You want change. You want improvement. Or, you wouldn’t be reading this!
Chances are the change you’re looking for isn’t a sudden wish but something that’s been on your mind for some time. Most likely, you’ve even tried to make the changes you desire and you’re ready to tackle them from a different angle and with new resolve today.
So, what’s going to be different this time? This is the question you need to ask yourself. Followed by: How am I going to ensure I don’t get the same result? While both of these questions seem fairly basic, when you open them up and then distill them again, they pack some serious punch.
So, let’s open them up.
What’s going to be different this time?
Asking yourself this question forces you to examine your behaviour. Check in on what hasn’t worked in the past, circumstantially or behaviourally. How will you react differently this time? Make a list of at least 10 challenges that have presented in the past and prevented you from getting the results you want. Here are some ideas to start:
- Did I have a clear plan?
- What behaviours did I have a hard time sticking to?
- What environmental circumstances came up?
- What personal issues set me back?
- What challenges were presented through relationships with others?
- What did I prioritize ahead of these changes?
- What behaviours did I engage in that set me back from my goals?
- What patterns and habits were difficult for me to break?
- What rewards did I get from doing behaviours that were against my plan for change?
- Was change really as critically important to me then as it is now?
Until you know what barriers you were up against during your previous attempts, it’s hard to determine what will need to be different this time. Once you have your list compiled and are aware of your barriers, you can start to work through next steps to ensure change.
Next, crack open the question: How am I going to ensure I don’t get the same result?
For each of the challenges you listed, where change is needed, you’ll now need to identify a personal action that you can commit to taking instead of your previous actions. Find an alternative solution and plan for each barrier so that you are prepared when they present themselves.
Here’s a roadmap. Using the same list as above, work through each item with the secondary questions and create a plan to change your game.
- If you had a clear plan, keep moving through the next 9 questions. If you didn’t’, what plan will you make this time to secure change?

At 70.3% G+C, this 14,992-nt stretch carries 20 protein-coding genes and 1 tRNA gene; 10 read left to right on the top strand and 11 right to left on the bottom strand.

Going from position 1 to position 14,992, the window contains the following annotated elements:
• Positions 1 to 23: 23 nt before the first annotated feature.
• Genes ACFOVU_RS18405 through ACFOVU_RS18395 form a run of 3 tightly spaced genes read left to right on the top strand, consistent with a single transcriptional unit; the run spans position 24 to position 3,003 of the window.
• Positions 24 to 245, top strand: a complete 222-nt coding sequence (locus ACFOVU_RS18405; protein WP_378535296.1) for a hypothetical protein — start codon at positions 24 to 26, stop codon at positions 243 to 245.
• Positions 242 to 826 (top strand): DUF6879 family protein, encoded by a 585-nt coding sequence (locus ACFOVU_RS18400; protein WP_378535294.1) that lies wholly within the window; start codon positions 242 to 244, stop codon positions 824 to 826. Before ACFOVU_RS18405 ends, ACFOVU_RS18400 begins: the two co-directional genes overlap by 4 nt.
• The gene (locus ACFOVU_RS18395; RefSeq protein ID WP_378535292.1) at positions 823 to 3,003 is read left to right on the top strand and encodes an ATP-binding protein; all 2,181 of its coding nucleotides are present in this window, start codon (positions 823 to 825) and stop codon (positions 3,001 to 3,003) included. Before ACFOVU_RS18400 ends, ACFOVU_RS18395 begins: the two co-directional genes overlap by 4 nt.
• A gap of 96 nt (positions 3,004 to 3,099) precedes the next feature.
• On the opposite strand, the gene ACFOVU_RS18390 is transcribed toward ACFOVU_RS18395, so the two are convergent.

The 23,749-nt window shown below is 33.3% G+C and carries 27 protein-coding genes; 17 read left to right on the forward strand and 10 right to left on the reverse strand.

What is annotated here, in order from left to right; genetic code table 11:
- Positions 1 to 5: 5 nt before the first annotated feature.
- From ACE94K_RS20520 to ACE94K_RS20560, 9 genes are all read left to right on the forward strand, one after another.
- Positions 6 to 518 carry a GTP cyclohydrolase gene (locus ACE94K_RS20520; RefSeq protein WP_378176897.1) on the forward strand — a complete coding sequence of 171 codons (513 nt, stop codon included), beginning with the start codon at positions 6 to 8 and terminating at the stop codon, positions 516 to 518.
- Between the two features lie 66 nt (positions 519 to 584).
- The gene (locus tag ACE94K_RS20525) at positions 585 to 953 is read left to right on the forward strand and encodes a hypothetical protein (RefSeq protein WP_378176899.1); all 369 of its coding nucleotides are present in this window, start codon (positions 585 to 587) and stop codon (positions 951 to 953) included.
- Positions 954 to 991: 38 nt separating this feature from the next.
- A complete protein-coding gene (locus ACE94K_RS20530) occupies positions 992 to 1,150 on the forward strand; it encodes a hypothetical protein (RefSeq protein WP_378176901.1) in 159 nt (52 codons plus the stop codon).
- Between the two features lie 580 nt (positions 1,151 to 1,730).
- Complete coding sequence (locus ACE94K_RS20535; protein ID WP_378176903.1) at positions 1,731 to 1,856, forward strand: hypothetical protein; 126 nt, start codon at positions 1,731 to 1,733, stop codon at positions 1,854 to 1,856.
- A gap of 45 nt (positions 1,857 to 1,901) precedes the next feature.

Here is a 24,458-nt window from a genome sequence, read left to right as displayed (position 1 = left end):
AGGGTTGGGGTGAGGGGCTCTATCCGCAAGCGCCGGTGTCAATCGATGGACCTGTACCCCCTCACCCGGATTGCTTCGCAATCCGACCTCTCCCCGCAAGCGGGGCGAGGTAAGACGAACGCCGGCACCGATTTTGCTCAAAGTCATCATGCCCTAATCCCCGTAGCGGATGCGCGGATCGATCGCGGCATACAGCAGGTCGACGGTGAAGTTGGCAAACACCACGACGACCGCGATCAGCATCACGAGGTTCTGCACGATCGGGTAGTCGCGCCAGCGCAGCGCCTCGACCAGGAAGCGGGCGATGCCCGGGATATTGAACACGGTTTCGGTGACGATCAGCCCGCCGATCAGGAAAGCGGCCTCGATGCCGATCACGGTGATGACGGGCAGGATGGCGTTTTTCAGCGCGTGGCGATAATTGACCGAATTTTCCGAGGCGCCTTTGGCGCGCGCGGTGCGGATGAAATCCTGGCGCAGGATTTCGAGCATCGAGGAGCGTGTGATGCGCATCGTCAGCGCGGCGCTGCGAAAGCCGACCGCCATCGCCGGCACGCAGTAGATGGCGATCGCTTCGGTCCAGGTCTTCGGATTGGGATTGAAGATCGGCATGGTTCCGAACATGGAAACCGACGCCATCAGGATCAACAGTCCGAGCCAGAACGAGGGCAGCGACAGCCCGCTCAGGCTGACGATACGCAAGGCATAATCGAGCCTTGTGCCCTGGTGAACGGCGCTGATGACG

- Identify the behaviours that were most challenging for you and that would have the most impact on your changed results. Find a maximum of 5 critical behaviours and come up with alternate plans/strategies that you will choose to act on when you’re faced with needing to execute a critical behaviour.
- Knowing what things around you held you back allows you to recognize them and remove yourself from the situations, or avoid them all together.
- Being aware of your own internal setbacks is necessary so that you can come up strategies to deal with them next time. How did you react in the past? How will you choose to react in the future? A clear strategy already planned out will assist you in not backing yourself into a corner when things get tough.
- Who played a part in your past results? What changes in relationships or expectation management will you set now as you prepare to move forward?
- You’ve got to know what actions, time investments and projects you put ahead of your goals in the past. Getting these down on paper will help you to put them in perspective.
- A little self-reflection here. What things did you choose to do that you know moved you away from your goals? Acknowledge your choices.
- Know the habits you hold that get you into your ‘stuck’ routines. Read: Make a Planned Behavioural Impression. This will help you pre-set new routines that will take over your imprinted habits.
- Know what benefit you achieved, what purpose was fulfilled when you engaged in actions that were not the right ones for change. Next, figure out how the needed behaviours or a new behaviour can fulfill that same benefit or need for you.
- Why is change more important to you this time. Come up with 5 really solid arguments for yourself. This needs to be more important now or your chances of sticking with your plan will dwindle.
Once you’ve finished this exercise you will have identified ten factors that resulted in minimal change in the past, and come up with ten strategies to ensure that this time is different and that you will not get the same result. Your next step is distill all of this to one specific important reason that you will actually stick to this plan and hold yourself accountable. Why is this change non-negotiable for you? If you need some work on this, and you need to attach yourself to something bigger read Make Your Goal Bigger Than Yourself.
Change is hard. Change is necessary. Taking time to plan for change will get you unstuck and moving with a confident stride toward the results you want.
This time will be different.
This time you will not get the same results.
You will change.
This time you will Best Yourself!